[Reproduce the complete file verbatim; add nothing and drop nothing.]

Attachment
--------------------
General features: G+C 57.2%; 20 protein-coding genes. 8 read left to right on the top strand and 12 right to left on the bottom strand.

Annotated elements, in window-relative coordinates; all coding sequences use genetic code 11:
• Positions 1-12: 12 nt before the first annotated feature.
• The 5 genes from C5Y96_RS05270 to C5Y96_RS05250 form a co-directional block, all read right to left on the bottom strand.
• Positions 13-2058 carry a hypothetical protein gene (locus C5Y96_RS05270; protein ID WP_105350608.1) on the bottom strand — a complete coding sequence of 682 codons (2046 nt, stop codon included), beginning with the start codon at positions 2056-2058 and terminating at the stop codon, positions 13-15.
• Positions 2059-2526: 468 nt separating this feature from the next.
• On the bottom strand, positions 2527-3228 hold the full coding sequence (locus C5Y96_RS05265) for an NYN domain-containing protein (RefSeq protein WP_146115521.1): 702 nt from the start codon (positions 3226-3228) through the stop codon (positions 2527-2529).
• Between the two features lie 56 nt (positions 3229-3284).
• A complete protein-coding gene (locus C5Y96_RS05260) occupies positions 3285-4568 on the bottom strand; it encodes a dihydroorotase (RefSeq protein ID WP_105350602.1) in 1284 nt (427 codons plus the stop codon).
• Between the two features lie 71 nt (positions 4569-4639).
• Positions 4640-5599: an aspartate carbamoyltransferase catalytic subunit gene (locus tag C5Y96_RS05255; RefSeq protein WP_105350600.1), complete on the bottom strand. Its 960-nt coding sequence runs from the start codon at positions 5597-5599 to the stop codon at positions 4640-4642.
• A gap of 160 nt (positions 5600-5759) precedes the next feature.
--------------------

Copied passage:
General features: G+C 57.2%; 20 protein-coding genes. 8 read left to right on the top strand and 12 right to left on the bottom strand.

Annotated elements, in window-relative coordinates; all coding sequences use genetic code 11:
• Positions 1-12: 12 nt before the first annotated feature.
• The 5 genes from C5Y96_RS05270 to C5Y96_RS05250 form a co-directional block, all read right to left on the bottom strand.
• Positions 13-2058 carry a hypothetical protein gene (locus C5Y96_RS05270; protein ID WP_105350608.1) on the bottom strand — a complete coding sequence of 682 codons (2046 nt, stop codon included), beginning with the start codon at positions 2056-2058 and terminating at the stop codon, positions 13-15.
• Positions 2059-2526: 468 nt separating this feature from the next.
• On the bottom strand, positions 2527-3228 hold the full coding sequence (locus C5Y96_RS05265) for an NYN domain-containing protein (RefSeq protein WP_146115521.1): 702 nt from the start codon (positions 3226-3228) through the stop codon (positions 2527-2529).
• Between the two features lie 56 nt (positions 3229-3284).
• A complete protein-coding gene (locus C5Y96_RS05260) occupies positions 3285-4568 on the bottom strand; it encodes a dihydroorotase (RefSeq protein ID WP_105350602.1) in 1284 nt (427 codons plus the stop codon).
• Between the two features lie 71 nt (positions 4569-4639).
• Positions 4640-5599: an aspartate carbamoyltransferase catalytic subunit gene (locus tag C5Y96_RS05255; RefSeq protein WP_105350600.1), complete on the bottom strand. Its 960-nt coding sequence runs from the start codon at positions 5597-5599 to the stop codon at positions 4640-4642.
• A gap of 160 nt (positions 5600-5759) precedes the next feature.